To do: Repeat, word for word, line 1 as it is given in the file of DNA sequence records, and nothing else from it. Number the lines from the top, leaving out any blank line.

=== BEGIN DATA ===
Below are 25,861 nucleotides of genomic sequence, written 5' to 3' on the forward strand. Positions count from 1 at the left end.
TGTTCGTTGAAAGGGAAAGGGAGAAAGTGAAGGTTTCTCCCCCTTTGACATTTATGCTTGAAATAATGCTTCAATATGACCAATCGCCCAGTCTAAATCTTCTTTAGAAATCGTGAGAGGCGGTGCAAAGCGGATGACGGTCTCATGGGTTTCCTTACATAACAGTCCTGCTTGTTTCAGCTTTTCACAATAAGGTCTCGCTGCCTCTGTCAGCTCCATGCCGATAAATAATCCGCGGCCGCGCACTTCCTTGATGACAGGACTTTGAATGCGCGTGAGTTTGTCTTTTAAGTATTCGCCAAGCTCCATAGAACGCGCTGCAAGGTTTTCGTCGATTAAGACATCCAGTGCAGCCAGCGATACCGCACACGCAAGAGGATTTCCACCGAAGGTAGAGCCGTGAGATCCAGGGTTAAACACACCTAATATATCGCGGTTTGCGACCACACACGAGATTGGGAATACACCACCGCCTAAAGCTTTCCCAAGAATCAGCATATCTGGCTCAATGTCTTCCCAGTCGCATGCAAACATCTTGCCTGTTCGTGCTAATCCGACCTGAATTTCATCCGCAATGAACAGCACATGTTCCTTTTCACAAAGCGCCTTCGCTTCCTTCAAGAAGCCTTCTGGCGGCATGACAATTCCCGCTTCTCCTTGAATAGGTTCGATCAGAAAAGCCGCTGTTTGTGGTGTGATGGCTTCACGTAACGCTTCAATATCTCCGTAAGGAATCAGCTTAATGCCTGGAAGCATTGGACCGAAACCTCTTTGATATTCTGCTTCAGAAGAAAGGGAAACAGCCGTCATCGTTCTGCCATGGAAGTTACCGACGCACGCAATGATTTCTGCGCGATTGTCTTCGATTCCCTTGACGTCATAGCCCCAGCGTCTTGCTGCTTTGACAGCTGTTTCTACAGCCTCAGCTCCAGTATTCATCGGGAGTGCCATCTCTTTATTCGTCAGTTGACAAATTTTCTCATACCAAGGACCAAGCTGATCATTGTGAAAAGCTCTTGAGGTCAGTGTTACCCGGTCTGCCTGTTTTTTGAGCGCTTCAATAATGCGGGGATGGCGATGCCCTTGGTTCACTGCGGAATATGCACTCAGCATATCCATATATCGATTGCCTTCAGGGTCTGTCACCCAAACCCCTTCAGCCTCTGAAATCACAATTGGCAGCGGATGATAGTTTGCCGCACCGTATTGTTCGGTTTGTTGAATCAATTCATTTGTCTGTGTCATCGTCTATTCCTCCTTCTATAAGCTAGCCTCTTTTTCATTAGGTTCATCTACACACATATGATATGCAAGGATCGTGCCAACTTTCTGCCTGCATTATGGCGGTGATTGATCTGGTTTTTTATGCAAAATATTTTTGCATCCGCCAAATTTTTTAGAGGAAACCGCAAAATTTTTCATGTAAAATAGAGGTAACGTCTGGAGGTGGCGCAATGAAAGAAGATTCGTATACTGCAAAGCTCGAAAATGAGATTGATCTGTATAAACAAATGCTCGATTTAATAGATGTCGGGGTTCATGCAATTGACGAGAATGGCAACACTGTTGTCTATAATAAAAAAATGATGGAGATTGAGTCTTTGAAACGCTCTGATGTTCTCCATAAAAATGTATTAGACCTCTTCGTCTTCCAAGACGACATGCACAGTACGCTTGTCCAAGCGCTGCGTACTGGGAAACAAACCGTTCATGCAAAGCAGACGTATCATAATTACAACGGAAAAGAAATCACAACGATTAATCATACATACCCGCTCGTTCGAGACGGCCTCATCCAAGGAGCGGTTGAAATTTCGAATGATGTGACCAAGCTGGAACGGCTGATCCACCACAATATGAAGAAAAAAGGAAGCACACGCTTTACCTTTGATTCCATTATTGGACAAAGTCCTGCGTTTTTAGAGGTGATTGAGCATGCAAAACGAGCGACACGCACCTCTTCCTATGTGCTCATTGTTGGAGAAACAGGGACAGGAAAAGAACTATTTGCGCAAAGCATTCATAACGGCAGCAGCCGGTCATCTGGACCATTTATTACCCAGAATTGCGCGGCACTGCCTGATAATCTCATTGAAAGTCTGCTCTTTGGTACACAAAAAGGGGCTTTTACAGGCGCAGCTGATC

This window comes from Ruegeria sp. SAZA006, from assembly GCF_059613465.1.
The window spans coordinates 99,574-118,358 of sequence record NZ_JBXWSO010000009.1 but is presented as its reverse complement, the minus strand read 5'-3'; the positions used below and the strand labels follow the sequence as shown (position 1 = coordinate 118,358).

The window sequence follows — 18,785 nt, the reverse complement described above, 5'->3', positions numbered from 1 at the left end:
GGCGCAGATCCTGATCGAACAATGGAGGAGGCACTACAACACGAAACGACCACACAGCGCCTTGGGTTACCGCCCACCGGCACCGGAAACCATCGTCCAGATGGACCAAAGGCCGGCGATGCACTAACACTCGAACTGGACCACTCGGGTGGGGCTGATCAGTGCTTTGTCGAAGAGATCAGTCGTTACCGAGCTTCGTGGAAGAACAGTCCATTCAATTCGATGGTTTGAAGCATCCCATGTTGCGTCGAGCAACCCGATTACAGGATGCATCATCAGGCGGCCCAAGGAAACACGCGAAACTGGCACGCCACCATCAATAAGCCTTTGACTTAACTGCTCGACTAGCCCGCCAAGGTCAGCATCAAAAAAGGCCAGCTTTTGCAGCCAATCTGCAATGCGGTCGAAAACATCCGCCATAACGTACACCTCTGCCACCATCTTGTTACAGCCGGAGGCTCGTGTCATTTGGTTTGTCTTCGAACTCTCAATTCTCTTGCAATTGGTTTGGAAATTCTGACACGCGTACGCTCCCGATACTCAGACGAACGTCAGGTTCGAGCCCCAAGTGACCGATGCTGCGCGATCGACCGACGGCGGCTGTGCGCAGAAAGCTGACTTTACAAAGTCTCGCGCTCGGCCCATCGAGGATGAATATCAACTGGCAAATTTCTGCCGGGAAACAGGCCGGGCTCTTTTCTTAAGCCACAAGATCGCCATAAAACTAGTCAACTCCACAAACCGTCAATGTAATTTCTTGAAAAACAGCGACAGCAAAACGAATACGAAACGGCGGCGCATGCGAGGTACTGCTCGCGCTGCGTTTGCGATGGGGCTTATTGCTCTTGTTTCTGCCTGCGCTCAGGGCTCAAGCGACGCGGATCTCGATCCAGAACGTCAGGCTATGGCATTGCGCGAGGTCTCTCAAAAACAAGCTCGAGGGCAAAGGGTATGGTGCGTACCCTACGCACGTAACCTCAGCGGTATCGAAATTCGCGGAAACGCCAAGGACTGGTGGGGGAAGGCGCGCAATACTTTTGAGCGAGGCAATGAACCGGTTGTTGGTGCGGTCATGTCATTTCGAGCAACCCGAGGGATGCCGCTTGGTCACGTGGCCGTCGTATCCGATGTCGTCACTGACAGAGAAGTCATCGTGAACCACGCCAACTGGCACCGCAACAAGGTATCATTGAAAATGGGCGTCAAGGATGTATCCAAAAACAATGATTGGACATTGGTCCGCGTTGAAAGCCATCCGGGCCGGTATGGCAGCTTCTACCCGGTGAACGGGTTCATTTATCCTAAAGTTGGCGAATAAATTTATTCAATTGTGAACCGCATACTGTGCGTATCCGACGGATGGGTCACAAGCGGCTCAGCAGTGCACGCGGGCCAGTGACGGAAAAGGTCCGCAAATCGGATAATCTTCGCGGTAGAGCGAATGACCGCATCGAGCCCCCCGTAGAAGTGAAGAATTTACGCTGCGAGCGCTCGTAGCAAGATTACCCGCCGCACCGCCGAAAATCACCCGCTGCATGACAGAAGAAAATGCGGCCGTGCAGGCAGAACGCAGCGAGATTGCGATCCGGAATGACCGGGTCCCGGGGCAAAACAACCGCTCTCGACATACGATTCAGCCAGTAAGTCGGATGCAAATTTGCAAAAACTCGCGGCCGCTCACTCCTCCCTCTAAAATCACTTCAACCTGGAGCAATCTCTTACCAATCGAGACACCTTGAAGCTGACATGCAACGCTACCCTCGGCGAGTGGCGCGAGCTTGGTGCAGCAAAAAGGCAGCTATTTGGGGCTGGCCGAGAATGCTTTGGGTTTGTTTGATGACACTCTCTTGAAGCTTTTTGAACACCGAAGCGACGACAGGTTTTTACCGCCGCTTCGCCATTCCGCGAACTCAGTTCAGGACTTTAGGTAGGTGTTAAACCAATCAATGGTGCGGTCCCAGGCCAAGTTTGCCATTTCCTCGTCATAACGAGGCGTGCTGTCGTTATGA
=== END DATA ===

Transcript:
Below are 25,861 nucleotides of genomic sequence, written 5' to 3' on the forward strand. Positions count from 1 at the left end.